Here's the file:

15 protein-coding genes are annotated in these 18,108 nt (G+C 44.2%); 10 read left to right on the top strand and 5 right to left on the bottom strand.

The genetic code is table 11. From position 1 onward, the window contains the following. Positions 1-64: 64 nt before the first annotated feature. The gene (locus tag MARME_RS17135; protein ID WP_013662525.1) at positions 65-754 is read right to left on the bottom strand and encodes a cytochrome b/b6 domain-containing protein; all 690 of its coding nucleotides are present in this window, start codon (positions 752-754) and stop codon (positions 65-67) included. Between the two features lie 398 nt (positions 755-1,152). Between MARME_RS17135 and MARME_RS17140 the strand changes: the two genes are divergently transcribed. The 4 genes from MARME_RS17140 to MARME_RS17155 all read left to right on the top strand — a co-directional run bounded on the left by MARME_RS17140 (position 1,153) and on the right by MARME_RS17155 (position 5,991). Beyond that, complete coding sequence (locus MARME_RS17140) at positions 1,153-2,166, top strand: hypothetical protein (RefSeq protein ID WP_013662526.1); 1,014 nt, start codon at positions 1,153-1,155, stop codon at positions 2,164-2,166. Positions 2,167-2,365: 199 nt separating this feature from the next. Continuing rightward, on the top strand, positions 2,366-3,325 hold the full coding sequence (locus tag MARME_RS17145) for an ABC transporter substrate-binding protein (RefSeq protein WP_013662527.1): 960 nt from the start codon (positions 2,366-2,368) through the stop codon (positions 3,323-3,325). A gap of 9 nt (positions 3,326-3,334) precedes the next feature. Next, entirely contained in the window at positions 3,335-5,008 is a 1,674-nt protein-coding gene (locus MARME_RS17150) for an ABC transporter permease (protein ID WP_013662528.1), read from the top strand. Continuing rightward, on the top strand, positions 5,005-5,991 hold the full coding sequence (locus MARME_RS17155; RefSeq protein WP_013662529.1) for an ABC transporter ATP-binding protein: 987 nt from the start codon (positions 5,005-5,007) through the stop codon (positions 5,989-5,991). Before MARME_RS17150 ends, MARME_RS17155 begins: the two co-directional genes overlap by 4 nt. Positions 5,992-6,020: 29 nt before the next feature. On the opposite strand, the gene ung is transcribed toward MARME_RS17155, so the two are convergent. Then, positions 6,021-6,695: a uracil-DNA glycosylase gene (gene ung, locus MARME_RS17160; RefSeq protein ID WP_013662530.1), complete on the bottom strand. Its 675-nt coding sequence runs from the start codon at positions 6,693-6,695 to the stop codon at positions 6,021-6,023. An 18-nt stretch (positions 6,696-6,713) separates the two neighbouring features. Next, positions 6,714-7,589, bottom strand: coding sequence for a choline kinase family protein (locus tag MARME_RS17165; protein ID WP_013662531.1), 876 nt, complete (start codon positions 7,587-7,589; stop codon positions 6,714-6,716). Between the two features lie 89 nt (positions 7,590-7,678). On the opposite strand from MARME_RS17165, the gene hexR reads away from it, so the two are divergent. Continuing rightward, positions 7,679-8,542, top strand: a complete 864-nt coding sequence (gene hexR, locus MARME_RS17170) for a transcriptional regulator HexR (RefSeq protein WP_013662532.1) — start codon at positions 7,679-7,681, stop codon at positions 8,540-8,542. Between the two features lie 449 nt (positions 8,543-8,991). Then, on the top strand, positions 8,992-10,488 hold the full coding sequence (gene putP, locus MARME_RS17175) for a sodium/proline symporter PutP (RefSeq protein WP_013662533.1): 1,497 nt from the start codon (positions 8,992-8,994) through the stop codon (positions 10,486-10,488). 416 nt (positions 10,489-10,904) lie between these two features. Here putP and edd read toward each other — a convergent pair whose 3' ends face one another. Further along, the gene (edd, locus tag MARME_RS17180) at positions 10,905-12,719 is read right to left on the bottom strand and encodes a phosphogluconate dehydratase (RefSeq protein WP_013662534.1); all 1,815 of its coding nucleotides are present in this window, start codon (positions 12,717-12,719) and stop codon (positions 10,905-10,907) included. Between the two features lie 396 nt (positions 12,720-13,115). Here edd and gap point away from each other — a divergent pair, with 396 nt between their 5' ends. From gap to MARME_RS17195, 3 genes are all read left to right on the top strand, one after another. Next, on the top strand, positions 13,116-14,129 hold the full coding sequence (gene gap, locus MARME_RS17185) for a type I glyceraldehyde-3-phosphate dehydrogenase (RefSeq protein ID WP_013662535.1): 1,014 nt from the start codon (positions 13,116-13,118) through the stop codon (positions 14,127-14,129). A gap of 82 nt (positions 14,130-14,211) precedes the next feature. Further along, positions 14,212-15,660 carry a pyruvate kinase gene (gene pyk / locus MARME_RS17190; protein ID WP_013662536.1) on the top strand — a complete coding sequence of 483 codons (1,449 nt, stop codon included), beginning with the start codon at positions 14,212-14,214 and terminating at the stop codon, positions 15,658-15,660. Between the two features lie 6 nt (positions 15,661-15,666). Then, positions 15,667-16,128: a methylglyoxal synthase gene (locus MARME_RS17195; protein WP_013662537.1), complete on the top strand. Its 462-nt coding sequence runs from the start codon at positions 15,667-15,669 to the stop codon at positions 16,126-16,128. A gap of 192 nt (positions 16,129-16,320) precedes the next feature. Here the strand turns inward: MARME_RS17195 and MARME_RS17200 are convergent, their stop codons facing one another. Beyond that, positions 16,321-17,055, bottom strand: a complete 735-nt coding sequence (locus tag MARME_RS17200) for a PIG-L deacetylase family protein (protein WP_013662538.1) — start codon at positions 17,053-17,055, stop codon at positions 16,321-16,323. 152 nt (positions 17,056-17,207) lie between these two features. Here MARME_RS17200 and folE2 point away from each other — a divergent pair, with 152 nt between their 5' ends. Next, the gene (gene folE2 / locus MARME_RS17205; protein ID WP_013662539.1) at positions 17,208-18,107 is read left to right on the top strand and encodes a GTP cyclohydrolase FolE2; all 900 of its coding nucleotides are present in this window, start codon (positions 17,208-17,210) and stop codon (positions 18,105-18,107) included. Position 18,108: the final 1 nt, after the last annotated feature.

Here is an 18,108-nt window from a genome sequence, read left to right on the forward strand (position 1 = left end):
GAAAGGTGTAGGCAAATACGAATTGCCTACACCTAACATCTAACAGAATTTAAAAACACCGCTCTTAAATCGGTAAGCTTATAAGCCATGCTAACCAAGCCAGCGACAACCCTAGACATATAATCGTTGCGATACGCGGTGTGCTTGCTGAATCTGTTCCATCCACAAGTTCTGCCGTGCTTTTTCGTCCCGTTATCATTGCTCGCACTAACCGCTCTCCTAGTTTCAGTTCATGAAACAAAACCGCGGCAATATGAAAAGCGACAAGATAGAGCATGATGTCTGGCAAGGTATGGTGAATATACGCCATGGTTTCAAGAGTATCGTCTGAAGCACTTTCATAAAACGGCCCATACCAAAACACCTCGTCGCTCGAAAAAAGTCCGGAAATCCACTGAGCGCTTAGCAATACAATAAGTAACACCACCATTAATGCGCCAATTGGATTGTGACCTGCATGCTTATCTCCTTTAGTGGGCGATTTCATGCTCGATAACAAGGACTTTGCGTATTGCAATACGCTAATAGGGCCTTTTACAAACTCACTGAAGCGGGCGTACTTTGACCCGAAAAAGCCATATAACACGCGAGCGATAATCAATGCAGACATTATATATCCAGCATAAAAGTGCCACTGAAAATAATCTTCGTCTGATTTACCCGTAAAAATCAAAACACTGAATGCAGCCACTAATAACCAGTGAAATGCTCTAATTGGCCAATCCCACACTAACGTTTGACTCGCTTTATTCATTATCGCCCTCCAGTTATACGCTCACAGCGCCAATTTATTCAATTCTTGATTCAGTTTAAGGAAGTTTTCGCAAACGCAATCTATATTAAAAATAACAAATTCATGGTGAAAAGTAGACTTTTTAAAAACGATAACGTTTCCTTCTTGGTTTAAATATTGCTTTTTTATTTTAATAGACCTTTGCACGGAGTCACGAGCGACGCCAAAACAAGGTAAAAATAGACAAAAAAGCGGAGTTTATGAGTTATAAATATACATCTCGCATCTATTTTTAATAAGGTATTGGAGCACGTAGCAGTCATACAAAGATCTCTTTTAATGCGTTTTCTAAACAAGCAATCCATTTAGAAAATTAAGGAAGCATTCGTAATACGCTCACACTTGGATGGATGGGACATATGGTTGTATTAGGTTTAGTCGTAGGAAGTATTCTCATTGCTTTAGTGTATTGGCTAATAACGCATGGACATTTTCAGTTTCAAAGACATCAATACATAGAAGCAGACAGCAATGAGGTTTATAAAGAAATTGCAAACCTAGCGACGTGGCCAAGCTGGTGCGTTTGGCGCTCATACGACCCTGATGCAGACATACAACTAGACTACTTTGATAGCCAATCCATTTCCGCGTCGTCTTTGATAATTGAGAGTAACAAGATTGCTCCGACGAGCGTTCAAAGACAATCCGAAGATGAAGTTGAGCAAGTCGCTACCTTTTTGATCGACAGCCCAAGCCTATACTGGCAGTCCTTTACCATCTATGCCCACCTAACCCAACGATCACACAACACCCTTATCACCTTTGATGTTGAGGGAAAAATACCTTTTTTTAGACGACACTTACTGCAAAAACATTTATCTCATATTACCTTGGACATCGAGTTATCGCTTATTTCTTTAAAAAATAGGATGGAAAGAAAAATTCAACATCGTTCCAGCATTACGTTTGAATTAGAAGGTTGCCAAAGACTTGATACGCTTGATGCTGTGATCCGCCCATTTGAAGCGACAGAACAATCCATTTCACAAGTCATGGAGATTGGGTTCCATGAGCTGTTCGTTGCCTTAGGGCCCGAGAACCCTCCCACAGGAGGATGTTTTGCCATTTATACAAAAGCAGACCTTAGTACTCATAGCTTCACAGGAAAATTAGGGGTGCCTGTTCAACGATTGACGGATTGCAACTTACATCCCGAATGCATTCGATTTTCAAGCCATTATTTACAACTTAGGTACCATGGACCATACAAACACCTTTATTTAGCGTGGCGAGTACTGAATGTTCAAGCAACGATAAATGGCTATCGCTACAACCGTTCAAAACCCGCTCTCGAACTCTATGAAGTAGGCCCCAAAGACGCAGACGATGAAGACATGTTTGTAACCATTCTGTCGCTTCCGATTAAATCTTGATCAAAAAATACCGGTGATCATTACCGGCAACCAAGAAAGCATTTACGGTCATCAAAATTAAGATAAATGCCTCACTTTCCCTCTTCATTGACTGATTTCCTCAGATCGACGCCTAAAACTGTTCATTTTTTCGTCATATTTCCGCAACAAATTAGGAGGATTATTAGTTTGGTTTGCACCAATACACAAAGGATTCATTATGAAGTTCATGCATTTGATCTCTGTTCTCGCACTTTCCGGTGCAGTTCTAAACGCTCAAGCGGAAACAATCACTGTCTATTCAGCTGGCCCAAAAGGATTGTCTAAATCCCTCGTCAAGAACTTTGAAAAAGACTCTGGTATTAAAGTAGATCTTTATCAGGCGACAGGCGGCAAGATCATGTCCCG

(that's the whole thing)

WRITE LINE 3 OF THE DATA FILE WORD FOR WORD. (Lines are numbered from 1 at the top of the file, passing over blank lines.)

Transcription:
Here is an 18,108-nt window from a genome sequence, read left to right on the forward strand (position 1 = left end):